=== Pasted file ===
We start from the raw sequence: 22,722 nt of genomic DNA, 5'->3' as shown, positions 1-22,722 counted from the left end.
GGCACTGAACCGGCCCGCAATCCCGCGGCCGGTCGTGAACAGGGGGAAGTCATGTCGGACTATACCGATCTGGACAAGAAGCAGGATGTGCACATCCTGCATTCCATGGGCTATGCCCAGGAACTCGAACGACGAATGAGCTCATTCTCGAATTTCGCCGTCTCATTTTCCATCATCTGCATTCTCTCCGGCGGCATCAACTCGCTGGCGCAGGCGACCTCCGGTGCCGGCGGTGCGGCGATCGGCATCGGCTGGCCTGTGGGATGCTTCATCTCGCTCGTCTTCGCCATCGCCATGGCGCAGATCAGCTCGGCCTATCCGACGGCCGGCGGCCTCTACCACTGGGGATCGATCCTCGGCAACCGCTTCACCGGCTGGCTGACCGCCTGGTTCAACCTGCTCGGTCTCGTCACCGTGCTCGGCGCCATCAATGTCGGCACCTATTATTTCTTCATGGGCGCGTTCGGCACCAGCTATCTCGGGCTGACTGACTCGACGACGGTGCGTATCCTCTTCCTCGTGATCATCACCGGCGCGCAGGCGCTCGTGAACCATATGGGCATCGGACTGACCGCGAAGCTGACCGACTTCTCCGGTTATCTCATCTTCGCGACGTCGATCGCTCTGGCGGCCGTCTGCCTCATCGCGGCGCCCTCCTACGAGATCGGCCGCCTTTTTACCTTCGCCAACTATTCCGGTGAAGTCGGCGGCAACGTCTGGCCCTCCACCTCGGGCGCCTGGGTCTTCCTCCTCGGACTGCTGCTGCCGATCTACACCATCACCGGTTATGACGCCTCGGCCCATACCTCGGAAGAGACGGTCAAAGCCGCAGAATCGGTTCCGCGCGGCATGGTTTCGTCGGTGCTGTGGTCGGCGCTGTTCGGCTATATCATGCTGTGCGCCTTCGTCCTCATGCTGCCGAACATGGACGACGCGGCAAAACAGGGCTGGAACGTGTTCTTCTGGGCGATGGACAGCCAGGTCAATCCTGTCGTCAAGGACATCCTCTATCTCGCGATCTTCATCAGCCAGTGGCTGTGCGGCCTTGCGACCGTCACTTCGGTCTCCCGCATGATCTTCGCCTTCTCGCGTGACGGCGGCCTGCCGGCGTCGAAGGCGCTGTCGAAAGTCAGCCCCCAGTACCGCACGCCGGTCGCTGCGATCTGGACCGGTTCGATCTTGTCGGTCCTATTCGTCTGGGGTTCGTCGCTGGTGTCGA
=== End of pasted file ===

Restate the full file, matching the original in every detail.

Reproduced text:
We start from the raw sequence: 22,722 nt of genomic DNA, 5'->3' as shown, positions 1-22,722 counted from the left end.
GGCACTGAACCGGCCCGCAATCCCGCGGCCGGTCGTGAACAGGGGGAAGTCATGTCGGACTATACCGATCTGGACAAGAAGCAGGATGTGCACATCCTGCATTCCATGGGCTATGCCCAGGAACTCGAACGACGAATGAGCTCATTCTCGAATTTCGCCGTCTCATTTTCCATCATCTGCATTCTCTCCGGCGGCATCAACTCGCTGGCGCAGGCGACCTCCGGTGCCGGCGGTGCGGCGATCGGCATCGGCTGGCCTGTGGGATGCTTCATCTCGCTCGTCTTCGCCATCGCCATGGCGCAGATCAGCTCGGCCTATCCGACGGCCGGCGGCCTCTACCACTGGGGATCGATCCTCGGCAACCGCTTCACCGGCTGGCTGACCGCCTGGTTCAACCTGCTCGGTCTCGTCACCGTGCTCGGCGCCATCAATGTCGGCACCTATTATTTCTTCATGGGCGCGTTCGGCACCAGCTATCTCGGGCTGACTGACTCGACGACGGTGCGTATCCTCTTCCTCGTGATCATCACCGGCGCGCAGGCGCTCGTGAACCATATGGGCATCGGACTGACCGCGAAGCTGACCGACTTCTCCGGTTATCTCATCTTCGCGACGTCGATCGCTCTGGCGGCCGTCTGCCTCATCGCGGCGCCCTCCTACGAGATCGGCCGCCTTTTTACCTTCGCCAACTATTCCGGTGAAGTCGGCGGCAACGTCTGGCCCTCCACCTCGGGCGCCTGGGTCTTCCTCCTCGGACTGCTGCTGCCGATCTACACCATCACCGGTTATGACGCCTCGGCCCATACCTCGGAAGAGACGGTCAAAGCCGCAGAATCGGTTCCGCGCGGCATGGTTTCGTCGGTGCTGTGGTCGGCGCTGTTCGGCTATATCATGCTGTGCGCCTTCGTCCTCATGCTGCCGAACATGGACGACGCGGCAAAACAGGGCTGGAACGTGTTCTTCTGGGCGATGGACAGCCAGGTCAATCCTGTCGTCAAGGACATCCTCTATCTCGCGATCTTCATCAGCCAGTGGCTGTGCGGCCTTGCGACCGTCACTTCGGTCTCCCGCATGATCTTCGCCTTCTCGCGTGACGGCGGCCTGCCGGCGTCGAAGGCGCTGTCGAAAGTCAGCCCCCAGTACCGCACGCCGGTCGCTGCGATCTGGACCGGTTCGATCTTGTCGGTCCTATTCGTCTGGGGTTCGTCGCTGGTGTCGA